17 June 2015

"A Little Taste of Alaska"

17 Jun 2015--Took an all-day trip down to Skagway, AK on Monday, a 200 mile round-trip drive on the Klondike Highway from here in Whitehorse.

We pulled over to the side of the road for this beauty!  This is Crystal Lake, which is an almost unreal shade of blue-green.  A sign said the color was due to sunlight reflecting off a white layer of "marl"...whatever the reason, it was gorgeous!

Based on its physical location directly south of Whitehorse, I can understand where the Canadians took advantage of their proximity to Skagway during the Klondike Gold Rush.  Seems like they ripped us off, but I guess we forgave them.  (Just joking Gayle and Yvette!..haha)


See?  We're friends!!!

So up in the middle of the mountains, our next roadside stop was at the Carcross Desert.  Crazy, huh?


The town of Carcross only has about 300 people in it, with what appears from a drive-thru to be a heavy aboriginal presence.  Canadians call them "First Nations" peoples, like we would say Native Americans, and like some places in our country it seems that a lot of poor people are included in that group.  You will see incredible scenery surrounding what looks like broken down cars, decrepit houses, etc.  It can be quite jarring when you see it.

Jackpot!  Momma with 2 babies right on the side of the road!  One baby is a bit scrawnier than we expected, almost funny looking.

The difference in topography as you drive along is amazing. And don't forget that just a few miles ago we were at the Carcross Desert!


Back in America for the day!

We were told that Skagway has about 700+ year-round residents, but that population swells dramatically during their short summer months.  Their harbor can handle up to 4 of the big cruise ships at a time, and up to 10,000 people spill off them every day to visit.  People also come by train, a trip we plan to take on our way back home at the end of the summer.


A short synopsis.  Gold was discovered up north in Dawson City, another town we hope to visit later in the trip, back in 1896.  By 1897 word had spread far and wide, and in no time 2 towns were booming, Skagway and Dyea.  There were ships that went to Dawson as seen in the 2nd pic here, but they were very expensive and only about 3000 people took that route.  Over 30,000 instead took the cheaper, but absolutely brutal routes, on foot, from Skagway and Dyea to Bennett in British Columbia, where they built rafts and hired boats to take them up the Yukon River to Dawson City.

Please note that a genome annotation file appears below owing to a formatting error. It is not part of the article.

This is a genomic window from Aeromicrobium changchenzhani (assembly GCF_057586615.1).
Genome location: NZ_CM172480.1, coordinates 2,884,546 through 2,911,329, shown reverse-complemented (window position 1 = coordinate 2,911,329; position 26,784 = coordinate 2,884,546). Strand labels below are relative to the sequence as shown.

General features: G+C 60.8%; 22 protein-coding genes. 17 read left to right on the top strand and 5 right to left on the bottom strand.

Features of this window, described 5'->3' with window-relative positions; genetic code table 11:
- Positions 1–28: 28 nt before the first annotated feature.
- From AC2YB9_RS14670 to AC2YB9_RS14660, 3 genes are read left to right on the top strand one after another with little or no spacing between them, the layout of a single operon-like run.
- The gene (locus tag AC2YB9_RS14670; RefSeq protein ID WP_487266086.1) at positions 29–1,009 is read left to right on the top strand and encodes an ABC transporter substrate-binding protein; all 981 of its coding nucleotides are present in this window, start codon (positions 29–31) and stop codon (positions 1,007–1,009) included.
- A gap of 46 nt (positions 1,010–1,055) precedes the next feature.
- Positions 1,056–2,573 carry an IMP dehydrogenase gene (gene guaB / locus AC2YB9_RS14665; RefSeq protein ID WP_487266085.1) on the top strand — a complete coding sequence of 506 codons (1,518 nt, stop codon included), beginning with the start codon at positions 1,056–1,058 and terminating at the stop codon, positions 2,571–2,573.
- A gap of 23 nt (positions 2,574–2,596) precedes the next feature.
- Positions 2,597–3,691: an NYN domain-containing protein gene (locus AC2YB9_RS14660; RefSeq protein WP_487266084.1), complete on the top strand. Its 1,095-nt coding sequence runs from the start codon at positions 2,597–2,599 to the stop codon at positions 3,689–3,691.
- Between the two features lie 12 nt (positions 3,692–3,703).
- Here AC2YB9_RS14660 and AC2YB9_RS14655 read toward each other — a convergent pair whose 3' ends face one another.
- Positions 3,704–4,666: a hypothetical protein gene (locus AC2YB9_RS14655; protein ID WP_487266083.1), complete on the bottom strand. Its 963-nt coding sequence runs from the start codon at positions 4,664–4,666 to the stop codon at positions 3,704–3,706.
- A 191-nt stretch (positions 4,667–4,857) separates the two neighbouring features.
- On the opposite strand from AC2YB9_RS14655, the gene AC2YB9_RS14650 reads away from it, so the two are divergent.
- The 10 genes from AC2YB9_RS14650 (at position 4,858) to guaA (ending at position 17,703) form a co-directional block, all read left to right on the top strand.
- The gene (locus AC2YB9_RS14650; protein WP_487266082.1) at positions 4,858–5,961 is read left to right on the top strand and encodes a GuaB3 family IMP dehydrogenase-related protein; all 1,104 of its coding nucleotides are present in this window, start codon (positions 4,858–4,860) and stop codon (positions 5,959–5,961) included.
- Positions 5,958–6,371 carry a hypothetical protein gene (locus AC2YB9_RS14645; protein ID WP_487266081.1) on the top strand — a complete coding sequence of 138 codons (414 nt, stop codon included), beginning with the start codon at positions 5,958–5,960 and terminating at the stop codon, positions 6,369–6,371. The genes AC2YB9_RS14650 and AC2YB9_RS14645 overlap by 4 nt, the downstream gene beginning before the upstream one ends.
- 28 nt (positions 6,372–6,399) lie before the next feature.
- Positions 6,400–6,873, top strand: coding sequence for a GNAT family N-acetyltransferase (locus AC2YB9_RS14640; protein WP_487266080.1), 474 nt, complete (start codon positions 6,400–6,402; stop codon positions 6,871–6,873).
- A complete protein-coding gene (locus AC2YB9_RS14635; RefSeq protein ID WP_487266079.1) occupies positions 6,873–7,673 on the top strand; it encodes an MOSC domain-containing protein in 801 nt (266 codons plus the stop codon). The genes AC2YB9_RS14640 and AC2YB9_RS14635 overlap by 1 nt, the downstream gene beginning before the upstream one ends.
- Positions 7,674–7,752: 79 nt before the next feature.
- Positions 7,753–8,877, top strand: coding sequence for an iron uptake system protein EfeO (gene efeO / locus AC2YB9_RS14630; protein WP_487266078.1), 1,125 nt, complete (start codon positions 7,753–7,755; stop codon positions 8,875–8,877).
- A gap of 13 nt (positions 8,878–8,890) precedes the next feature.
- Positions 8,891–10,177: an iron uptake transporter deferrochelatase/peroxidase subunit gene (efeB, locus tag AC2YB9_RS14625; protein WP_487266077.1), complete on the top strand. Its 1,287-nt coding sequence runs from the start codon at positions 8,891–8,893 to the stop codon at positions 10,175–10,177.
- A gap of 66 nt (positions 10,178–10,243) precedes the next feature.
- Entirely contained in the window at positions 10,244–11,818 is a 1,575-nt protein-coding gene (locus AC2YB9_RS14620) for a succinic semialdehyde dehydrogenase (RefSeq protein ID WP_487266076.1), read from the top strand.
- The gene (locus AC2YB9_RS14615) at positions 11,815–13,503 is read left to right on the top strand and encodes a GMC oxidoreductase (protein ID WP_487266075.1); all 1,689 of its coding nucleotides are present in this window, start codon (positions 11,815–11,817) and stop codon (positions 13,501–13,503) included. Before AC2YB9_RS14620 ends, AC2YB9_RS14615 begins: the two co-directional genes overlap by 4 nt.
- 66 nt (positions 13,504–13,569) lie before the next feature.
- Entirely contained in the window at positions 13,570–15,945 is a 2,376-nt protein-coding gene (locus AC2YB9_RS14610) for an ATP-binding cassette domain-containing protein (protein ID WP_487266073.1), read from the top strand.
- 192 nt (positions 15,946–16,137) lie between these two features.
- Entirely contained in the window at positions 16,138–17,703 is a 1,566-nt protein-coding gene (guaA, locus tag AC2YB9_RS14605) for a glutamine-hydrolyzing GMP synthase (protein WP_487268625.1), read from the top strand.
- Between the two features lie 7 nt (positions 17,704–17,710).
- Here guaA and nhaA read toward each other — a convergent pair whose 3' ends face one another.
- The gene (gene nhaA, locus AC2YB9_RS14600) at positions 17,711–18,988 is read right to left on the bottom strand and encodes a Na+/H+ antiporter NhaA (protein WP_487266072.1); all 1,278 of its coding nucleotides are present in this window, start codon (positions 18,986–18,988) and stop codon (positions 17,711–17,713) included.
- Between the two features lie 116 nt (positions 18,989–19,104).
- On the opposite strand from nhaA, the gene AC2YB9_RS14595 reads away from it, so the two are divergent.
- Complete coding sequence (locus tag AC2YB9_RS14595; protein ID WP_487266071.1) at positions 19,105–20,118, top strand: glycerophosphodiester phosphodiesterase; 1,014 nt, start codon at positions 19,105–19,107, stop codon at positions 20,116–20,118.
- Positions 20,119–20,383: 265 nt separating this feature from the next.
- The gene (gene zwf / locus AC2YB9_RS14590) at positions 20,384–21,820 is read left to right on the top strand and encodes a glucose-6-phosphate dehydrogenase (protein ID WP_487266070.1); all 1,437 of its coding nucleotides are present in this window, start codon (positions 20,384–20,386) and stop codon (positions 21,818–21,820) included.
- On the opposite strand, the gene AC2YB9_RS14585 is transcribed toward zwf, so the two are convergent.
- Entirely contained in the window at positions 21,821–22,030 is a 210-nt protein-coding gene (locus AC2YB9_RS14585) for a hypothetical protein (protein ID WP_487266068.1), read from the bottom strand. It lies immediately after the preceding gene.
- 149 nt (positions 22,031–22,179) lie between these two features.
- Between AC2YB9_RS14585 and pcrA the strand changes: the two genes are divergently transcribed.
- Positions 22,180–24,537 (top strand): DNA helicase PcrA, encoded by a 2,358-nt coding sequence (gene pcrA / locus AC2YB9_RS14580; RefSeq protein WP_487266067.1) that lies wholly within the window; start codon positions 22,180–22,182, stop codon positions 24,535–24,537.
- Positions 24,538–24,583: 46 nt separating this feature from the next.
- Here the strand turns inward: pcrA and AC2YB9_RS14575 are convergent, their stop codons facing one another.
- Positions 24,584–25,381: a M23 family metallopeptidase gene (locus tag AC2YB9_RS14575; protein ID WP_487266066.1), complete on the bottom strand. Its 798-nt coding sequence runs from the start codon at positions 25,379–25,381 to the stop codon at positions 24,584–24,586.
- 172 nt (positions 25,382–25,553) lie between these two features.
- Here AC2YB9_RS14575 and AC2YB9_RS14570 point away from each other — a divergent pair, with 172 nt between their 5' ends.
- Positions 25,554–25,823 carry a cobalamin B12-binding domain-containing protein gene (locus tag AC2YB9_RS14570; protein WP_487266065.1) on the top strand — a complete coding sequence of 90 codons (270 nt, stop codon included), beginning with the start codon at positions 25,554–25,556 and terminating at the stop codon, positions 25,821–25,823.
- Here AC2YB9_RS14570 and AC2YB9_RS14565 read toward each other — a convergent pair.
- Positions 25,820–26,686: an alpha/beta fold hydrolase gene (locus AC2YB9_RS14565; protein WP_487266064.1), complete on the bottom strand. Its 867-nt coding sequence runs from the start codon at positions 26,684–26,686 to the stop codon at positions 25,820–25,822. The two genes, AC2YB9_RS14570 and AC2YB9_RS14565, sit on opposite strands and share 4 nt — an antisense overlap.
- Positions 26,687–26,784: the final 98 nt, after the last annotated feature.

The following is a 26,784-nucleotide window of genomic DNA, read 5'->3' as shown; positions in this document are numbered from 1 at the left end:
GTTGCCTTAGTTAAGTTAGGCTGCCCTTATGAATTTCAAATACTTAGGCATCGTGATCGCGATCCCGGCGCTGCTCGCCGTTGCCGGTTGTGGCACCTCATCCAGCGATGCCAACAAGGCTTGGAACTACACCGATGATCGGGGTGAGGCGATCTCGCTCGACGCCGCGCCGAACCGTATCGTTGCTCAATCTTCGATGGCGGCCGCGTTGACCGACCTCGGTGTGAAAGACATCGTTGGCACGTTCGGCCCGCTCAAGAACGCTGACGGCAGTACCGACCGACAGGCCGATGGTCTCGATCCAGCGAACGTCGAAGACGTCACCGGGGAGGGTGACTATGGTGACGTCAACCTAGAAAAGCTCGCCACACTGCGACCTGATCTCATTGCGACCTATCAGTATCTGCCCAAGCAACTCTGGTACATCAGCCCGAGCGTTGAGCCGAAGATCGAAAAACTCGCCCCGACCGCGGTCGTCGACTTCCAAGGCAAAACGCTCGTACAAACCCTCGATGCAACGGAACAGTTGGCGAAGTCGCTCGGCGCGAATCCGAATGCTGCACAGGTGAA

The Skagway route was longer but not quite as steep as the Dyea.  Below are pictures of men carrying some of the 2000 pounds they were required to have before the Mounties would let them into Canada.  The Chilkoot Trail out of Dyea was a total of 33 miles to Bennett, but these "Golden Stairs" were about a quarter mile...to get the 2000 pounds up, most people had to scale the stairs 20-40 times before they could move on.  

Skagway today is a booming tourist town, while Dyea has a population of "3".  When the railroad was built from Skagway to Bennett, Dyea was pretty much done for.  Here are a few pics of Main Street, now and back in the days when the gold rush started.

Where there is money, let there be vice!  (And jobs for people trying to capitalize on it over a hundred years later!)  haha

A couple "characters" from back then.  I liked the news that "Soapy" would help some of his "victims".  And Barbara is another woman I would like to have known.  Can you imagine at her age going to do something like this?  

And, of course, there is always Sarah!  So we know that Alaska is still producing "characters"!

A Grizzly's paw on display.  Doesn't seem so cute now, does it?  haha

Ready to head back to Whitehorse.

Left Whitehorse at 9:15am and got home at 8:30pm...what a wonderful day!!!

And, Ellen, I told you the mosquitoes were big!  This one actually introduced himself to me! haha


  1. wow! Beautiful!

  2. We were on the last cruise ship out of Skagway one year. The college kids who run the excursions and tours gave us quite the send-off, mooning the ship as we sailed away. Apparently it's a tradition there.

  3. Hey Paula...have you been sampling ice-creams along the way? I hear Canadian ice-cream is the "creme de la creme". Maybe you had some in the desert at Carcross??

  4. I can't wait to get to see this stuff for myself!!!
    Just beautiful!!!!
    Well not the mosquitoes!!! lol